Eurobites: MTN Eyes Majority Stake in Telkom

Also in today's EMEA regional roundup: BT begins ₤1 billion share placement; mobile edge startup raises funds from SoftBank and Akamia; Ofcom's green light for white spaces.

  • South Africa's MTN Group Ltd. Group is eyeing a majority stake in landline operator Telkom SA Ltd. (NYSE/Johannesburg: TKG) as a way to take on market leader Vodacom Pty. Ltd. , according to Bloomberg. Unnamed sources say exploratory discussions have been taking place in recent months, though no final decision has been made. Telkom has a market value of $3.4 billion and is 40% controlled by the state.

  • BT Group plc (NYSE: BT; London: BTA) has begun a ₤1 billion ($1.53 billion) placement of shares to help fund its £12.5 billion ($19.2 billion) acquisition of mobile operator EE and pay for its share of Premier League soccer TV rights over the next three years, reports the Daily Telegraph. The UK incumbent will issue new ordinary shares of 5 pence each to institutional investors. (See BT Locks Down £12.5B EE Takeover Deal and BT, Sky Splash £5.1B on Premier League Rights.)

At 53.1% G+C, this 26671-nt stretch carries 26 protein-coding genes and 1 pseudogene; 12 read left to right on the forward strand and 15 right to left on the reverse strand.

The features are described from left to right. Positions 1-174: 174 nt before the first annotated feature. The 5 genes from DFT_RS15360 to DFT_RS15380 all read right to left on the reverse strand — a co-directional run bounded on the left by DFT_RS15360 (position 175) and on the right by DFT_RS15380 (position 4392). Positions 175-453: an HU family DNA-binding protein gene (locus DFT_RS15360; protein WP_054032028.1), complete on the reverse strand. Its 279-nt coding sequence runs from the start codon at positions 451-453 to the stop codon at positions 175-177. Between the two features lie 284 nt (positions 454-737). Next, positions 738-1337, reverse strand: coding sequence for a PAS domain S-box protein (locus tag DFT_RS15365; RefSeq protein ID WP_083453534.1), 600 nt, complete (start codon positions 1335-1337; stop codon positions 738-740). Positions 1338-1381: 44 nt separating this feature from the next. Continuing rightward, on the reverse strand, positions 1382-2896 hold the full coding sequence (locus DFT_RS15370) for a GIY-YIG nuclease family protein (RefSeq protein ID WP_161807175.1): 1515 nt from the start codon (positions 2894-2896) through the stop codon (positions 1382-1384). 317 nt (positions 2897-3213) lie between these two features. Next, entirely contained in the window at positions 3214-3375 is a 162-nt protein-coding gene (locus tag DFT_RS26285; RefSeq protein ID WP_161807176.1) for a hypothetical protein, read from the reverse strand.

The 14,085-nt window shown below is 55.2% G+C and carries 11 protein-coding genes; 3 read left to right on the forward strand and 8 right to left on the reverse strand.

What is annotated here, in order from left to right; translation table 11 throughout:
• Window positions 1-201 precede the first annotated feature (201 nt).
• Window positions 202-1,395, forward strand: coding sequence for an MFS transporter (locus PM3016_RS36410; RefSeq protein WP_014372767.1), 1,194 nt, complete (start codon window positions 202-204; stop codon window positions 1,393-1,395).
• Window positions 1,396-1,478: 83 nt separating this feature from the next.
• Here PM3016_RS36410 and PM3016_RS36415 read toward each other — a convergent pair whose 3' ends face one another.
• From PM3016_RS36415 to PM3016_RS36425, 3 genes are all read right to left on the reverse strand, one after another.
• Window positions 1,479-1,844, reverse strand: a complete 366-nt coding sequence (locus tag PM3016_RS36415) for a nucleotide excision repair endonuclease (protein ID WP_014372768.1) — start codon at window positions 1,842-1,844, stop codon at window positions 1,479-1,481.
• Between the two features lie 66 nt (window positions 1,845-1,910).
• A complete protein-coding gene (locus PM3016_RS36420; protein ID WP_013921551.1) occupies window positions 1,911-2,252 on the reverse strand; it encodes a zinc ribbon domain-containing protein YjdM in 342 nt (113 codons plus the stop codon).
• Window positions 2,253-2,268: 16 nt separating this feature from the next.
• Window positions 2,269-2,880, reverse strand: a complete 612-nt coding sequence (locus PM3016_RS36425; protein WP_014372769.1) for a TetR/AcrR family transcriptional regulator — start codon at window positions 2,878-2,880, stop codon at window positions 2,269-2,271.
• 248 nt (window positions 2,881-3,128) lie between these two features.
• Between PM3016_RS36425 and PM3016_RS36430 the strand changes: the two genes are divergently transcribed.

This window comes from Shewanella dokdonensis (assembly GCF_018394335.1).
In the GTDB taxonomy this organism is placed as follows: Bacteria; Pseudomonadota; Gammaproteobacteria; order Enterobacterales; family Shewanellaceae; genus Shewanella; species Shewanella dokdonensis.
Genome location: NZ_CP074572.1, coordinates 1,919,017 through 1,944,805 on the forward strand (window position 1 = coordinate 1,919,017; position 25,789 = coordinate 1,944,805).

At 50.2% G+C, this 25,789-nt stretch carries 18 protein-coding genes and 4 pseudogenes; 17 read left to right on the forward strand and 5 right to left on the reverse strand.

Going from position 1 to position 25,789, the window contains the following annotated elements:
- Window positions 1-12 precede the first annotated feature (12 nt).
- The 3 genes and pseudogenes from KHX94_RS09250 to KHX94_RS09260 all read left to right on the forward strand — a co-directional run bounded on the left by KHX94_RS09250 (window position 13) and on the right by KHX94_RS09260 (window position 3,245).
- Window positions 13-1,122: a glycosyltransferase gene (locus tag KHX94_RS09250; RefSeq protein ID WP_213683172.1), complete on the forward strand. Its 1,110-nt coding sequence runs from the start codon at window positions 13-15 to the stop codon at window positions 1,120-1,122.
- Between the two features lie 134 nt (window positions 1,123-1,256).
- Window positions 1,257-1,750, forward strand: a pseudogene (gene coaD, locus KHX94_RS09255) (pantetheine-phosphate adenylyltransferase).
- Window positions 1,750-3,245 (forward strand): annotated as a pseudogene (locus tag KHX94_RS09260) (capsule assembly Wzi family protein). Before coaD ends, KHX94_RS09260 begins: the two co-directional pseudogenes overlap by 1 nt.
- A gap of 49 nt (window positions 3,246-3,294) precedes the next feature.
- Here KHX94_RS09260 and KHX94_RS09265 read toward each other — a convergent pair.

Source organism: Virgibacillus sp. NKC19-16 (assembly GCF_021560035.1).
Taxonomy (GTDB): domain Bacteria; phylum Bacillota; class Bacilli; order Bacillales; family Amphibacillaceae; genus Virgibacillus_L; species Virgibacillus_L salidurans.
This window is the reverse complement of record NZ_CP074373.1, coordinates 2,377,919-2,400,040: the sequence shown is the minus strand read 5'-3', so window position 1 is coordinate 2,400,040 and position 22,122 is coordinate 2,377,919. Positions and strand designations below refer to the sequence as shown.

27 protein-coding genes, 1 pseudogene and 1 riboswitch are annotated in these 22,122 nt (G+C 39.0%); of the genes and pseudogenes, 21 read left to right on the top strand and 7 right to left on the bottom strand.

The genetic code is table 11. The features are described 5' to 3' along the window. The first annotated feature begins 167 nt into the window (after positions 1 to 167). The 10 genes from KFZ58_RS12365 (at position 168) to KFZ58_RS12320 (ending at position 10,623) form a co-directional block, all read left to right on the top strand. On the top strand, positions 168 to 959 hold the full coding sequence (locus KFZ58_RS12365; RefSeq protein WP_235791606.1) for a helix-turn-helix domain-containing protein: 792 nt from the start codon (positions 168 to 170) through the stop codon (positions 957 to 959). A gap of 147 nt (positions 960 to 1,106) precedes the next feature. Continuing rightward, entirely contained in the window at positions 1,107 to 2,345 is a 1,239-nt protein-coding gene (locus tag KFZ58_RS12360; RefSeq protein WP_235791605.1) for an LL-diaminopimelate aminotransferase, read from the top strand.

• Saguna Networks , the Israeli mobile edge computing specialist, has closed a funding round in which it attracted investment from SoftBank Corp. and Akamai Technologies Inc. (Nasdaq: AKAM). Saguna aims to help mobile operators improve user experience, monetization and network economics by bringing Internet content and applications into the radio access network (RAN), as close as possible to mobile users. Saguna plans to use the funding -- amount undisclosed -- to expand its presence in North America, Asia and Europe, and for product development. (See Saguna Raises Funds From SoftBank, Akamai.)

  • UK regulator Ofcom has given its approval for the use of so-called "white space" technology for wireless applications. "White spaces" are the gaps in radio spectrum in TV frequency bands, and they have the advantage of being able to travel longer distances and go more easily through walls than the bands used by some other wireless, such as Bluetooth and WiFi.

  • Nokia Networks and Coriant are claiming a first with their extension of the intelligent self-organizing network (SON) principle to mobile backhaul, allowing network systems to adapt automatically to a rise or fall in the amount of traffic. The companies are planning to demonstrate their proof-of-concept at Mobile World Congress.

    — Paul Rainford, Assistant Editor, Europe, Light Reading

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